There are more than 350 miles of public rights of way across the district that provide traffic free routes between communities and give access to the wider countryside. There are 4 types of public rights of way
Public footpaths - For walkers only. You are allowed to take a pram, push-chair, or wheelchair along any public footpath, but be aware that many paths, particularly in the countryside, may not be physically suitable for them. You can also walk with your dog, but cannot push or ride a bicycle.
Public footpaths are waymarked with yellow arrows.
Bridleways - For walkers, horse riders and cyclists. Cyclists must give way to walkers and horse-riders.
Bridleways are waymarked with blue arrows.
Restricted byways - For walkers, horse-riders, cyclists and horse-drawn vehicles.
Restricted byways are waymarked with purple arrows.
Byways open to all traffic (BOAT) - Often call byways - For walkers, horse-riders, cyclists, motorcycles and other motor vehicles.
BOATs are waymarked with red arrows.
Where can I go?
There are lots of places you can walk, horse ride or cycle. The map of public rights of way shows the location of footpaths, bridleways and byways.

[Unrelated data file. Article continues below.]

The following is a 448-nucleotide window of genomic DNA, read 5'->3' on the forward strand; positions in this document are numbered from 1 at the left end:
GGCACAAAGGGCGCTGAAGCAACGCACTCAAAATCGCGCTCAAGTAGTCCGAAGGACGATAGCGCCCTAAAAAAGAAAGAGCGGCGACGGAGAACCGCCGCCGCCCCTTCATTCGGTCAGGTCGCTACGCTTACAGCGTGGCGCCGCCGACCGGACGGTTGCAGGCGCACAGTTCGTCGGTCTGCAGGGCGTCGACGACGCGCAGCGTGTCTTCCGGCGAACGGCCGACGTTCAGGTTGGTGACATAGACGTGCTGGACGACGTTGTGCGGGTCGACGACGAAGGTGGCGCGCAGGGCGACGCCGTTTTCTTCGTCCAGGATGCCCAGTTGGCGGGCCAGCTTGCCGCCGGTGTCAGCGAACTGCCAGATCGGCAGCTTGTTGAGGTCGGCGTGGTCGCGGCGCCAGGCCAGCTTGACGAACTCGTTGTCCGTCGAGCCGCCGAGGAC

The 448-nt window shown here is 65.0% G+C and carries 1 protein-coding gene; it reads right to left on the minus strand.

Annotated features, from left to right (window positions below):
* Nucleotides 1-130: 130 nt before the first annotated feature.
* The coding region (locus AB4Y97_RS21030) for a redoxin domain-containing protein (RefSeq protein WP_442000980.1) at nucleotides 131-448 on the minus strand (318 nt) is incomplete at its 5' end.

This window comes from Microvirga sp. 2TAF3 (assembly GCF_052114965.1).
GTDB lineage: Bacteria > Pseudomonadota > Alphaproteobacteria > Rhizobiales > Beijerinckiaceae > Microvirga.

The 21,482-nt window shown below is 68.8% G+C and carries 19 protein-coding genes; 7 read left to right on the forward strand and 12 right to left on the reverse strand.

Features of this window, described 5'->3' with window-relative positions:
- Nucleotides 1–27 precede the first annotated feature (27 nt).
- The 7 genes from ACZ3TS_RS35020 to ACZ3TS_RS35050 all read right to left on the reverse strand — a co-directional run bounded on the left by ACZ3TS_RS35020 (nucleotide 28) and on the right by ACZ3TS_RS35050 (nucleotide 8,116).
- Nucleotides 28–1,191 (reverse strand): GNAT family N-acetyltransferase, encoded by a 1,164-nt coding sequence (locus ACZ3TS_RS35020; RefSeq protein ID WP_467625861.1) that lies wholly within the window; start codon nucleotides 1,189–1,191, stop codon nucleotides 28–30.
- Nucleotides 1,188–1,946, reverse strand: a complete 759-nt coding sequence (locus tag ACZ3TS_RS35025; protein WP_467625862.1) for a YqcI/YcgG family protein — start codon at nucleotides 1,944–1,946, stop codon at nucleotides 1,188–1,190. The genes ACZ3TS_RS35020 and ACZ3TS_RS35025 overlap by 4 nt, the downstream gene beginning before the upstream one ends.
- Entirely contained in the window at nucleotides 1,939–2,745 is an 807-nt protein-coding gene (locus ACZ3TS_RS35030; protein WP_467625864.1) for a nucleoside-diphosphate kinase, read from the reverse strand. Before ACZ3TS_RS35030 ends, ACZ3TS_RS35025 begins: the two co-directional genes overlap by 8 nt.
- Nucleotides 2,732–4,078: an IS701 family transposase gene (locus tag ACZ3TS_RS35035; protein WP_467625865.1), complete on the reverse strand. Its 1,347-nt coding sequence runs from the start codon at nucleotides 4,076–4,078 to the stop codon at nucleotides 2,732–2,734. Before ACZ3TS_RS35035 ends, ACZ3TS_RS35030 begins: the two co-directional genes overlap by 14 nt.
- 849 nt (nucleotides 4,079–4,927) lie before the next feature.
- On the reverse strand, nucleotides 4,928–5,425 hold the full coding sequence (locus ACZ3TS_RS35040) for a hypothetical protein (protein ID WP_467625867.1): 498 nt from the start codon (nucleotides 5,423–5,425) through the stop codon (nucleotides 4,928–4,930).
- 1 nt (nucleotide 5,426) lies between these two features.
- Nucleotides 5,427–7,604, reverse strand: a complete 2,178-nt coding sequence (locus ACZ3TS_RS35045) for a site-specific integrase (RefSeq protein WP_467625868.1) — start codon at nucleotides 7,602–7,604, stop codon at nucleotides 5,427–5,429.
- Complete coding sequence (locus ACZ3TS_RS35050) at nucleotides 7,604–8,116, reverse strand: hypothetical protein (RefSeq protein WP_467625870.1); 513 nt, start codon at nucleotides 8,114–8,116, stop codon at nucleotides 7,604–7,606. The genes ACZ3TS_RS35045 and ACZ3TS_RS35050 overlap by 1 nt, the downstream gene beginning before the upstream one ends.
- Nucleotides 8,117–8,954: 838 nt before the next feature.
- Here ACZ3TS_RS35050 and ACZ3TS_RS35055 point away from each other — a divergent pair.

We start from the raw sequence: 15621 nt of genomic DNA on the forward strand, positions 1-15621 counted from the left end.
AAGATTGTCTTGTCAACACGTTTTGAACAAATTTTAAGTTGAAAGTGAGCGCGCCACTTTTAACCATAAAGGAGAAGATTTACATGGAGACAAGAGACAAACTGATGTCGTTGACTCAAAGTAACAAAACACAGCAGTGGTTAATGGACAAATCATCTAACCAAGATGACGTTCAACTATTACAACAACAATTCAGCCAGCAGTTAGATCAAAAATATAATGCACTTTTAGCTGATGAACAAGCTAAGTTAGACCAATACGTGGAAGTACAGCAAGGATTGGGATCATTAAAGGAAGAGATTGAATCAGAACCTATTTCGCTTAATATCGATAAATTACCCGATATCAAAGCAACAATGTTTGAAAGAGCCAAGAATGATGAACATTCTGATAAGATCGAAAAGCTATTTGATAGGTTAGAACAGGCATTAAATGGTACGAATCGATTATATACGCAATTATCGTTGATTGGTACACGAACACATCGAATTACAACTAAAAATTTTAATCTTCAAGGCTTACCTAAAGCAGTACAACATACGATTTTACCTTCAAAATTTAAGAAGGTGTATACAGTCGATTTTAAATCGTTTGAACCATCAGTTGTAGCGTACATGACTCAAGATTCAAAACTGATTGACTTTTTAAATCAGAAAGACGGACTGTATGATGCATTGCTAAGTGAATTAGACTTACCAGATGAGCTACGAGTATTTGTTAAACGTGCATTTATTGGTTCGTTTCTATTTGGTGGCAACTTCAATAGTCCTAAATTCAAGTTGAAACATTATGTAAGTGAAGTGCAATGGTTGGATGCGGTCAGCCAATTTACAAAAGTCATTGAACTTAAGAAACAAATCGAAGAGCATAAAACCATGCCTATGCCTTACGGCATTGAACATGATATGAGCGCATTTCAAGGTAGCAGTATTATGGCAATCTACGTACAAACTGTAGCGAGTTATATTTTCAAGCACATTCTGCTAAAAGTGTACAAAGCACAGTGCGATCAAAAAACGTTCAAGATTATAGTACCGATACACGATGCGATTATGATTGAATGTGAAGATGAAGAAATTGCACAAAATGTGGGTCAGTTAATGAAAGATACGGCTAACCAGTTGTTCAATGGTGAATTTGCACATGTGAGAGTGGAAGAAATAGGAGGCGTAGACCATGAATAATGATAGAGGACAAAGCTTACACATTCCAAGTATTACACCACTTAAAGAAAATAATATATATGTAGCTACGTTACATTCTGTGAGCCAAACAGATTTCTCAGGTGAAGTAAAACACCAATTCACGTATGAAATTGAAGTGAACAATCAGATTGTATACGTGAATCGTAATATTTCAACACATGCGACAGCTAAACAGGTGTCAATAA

Remember that public rights of way are over private land. Please keep to the path and follow the Countryside Code.
Who looks after the network
The network of public paths and the record of public rights of way (the definitive map and statement) is managed by the Public Rights of Way Team. If you have any queries or want to report a problem please contact us. Our proposals to extend the path network and make it more useable are set out in the Rights of Way Improvement Plan.
Public Rights of Way Registers
Wakefield Council has a duty to make a number of registers available to the public.
The Public Rights of Way network does change over time as paths are added, deleted or have their status changed e.g. a footpath may become a bridleway.
Landowners can formally acknowledge Public Rights of Way across land in their ownership and also indicate that they have no intention to dedicate any further routes in future.